I’m very glad they decided to keep the scenes in – Mr Peggotty is such an important character and also Barrymore’s performance is one of the greatest in the film to me. I’d forgotten about his readings of the Carol, thank you for mentioning that!

      You make an interesting point about the novel – I hadn’t thought of David as a passive onlooker, since he is the one who brings Steerforth to see the Peggottys, having failed to spot the flaws in his character during their schooldays, but it is something to think about on my next re-reading. :)


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  4. Great post about a classic, Judy, and thanks for linking over to me in the comments–thank goodness for those schoolteachers, huh?

    You know it took awhile for Frank Lawton to grow on me, but he finally has. I think his scenes with Maureen O’Sullivan got him over the hump. That said Freddie Bartholomew remains as captivating in the first half as he must have been to audiences back in ’35. No matter how much Lawton has grown on me it’s tough to scrap all of that magnetism halfway through and know it’s not coming back!

    Love Roland Young’s sleazy Heep too! And Edna May Oliver. And pretty much the whole thing!


    • Cliff, thanks so much – I will definitely be over to read your Freddie Bartholomew biography, which sounds fascinating. He’s an actor I’d like to see more of – I’m tempted to get the DVD of ‘Kidnapped’ on import soon as it also stars Warner Baxter, whom I like, and I’m a big fan of Stevenson’s novel.

      I quite like Lawton and agree his scenes with Maureen O’Sullivan (and the wonderful little dog cast as Jip) are great, but I do find him a little colourless after Bartholomew in the first half of the film. Agreed on Young and Oliver, and indeed the whole cast.


  5. You know, I’ve never seen this movie. It seems like a sure thing with all this talent. Thanks for your write-up for giving me the impetus to finally watch this!


    • I’m sure you will enjoy it, Joel. It must be one of the most star-studded casts for any 1930s movie, and just about everyone is perfectly cast – as well as having a great director in Cukor. Thanks, and happy watching!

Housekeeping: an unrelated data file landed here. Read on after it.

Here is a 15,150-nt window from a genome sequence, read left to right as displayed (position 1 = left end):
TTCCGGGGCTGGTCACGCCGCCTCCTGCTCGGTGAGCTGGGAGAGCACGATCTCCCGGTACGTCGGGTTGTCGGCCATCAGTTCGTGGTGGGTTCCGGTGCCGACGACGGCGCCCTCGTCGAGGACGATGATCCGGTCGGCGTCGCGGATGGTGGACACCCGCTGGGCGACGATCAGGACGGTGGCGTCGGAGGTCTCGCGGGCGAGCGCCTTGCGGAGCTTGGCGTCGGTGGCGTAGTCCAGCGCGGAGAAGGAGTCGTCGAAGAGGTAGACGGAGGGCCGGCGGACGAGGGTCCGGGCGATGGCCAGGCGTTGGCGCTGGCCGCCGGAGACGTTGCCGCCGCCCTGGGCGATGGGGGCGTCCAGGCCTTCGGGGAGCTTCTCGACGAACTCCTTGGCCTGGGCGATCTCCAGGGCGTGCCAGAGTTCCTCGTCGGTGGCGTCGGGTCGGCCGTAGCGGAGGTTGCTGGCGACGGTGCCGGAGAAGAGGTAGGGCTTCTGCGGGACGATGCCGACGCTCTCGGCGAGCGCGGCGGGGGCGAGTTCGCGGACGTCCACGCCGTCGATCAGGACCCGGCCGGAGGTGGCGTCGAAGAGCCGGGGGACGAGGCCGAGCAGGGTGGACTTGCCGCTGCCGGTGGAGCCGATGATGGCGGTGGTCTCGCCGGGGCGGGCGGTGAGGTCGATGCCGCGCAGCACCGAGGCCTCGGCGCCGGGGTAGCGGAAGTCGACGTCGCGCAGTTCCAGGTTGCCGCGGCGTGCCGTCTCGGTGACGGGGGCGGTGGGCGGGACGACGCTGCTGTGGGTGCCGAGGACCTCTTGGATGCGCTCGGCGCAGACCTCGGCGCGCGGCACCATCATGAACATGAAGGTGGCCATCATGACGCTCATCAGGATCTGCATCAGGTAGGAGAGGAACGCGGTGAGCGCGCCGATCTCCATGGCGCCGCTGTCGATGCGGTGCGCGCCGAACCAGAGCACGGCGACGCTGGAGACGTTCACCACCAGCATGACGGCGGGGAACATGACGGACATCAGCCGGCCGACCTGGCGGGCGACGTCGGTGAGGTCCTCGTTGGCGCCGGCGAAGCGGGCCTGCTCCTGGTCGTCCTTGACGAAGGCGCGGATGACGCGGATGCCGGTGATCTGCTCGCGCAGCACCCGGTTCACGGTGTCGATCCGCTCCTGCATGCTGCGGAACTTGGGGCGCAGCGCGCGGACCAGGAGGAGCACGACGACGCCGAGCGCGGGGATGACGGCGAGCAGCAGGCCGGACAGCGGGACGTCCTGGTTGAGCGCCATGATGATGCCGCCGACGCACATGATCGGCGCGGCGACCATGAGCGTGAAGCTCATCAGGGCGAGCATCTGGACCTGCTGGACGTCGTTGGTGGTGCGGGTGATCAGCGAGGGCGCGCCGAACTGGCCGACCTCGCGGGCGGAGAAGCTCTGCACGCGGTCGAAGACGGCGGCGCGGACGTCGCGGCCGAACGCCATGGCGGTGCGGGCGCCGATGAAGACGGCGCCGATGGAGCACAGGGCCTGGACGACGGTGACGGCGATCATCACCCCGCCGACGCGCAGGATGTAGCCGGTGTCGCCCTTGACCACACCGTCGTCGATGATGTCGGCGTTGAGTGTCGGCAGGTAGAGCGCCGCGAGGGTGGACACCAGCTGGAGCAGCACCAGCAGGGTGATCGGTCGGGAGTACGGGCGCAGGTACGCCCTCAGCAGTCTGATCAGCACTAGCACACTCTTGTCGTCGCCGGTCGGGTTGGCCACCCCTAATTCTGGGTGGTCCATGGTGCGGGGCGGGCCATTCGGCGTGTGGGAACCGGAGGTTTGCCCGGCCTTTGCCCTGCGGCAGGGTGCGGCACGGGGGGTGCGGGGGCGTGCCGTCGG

6. Wow, I can’t believe I didn’t know that was Roland Young as Uriah Heep! It is because he’s so different not only from Topper, but also the lecherous Uncle Willie in “The Philadelphia Story” and his love-struck Earl in “Ruggles of Red Gap”, among others, that I never made the connection.

    I must confess I find Dickens tough to get into, for personal reasons, but I do like this film. I do agree with the consensus about the first half being better than the second half, though I do think Young’s performance as Heep, and the comeuppance Fields’ Micawber delivers him, carries the second half. And Fields’ performance, for me, is one of the best examples of putting a comedian in an acting role that harnesses their comic gifts somewhat yet still allows them to shine through.

    Anyway, I enjoyed your write-up very much; thanks!


    • Sean, I didn’t recognise Young on a first viewing either – as you say, he is very different in this from the other roles I’ve seen him in so far, proving his great versatility as a character actor. He makes a surprisingly effective villain in this with his smarmy little smile. Dickens is a lifelong favourite of mine, so I’m sorry to hear you find him hard to get into, but glad you like this film. I definitely agree that casting Fields as Micawber worked very well and he does get a chance to use his comic gifts in the part. Thanks very much for the kind comment!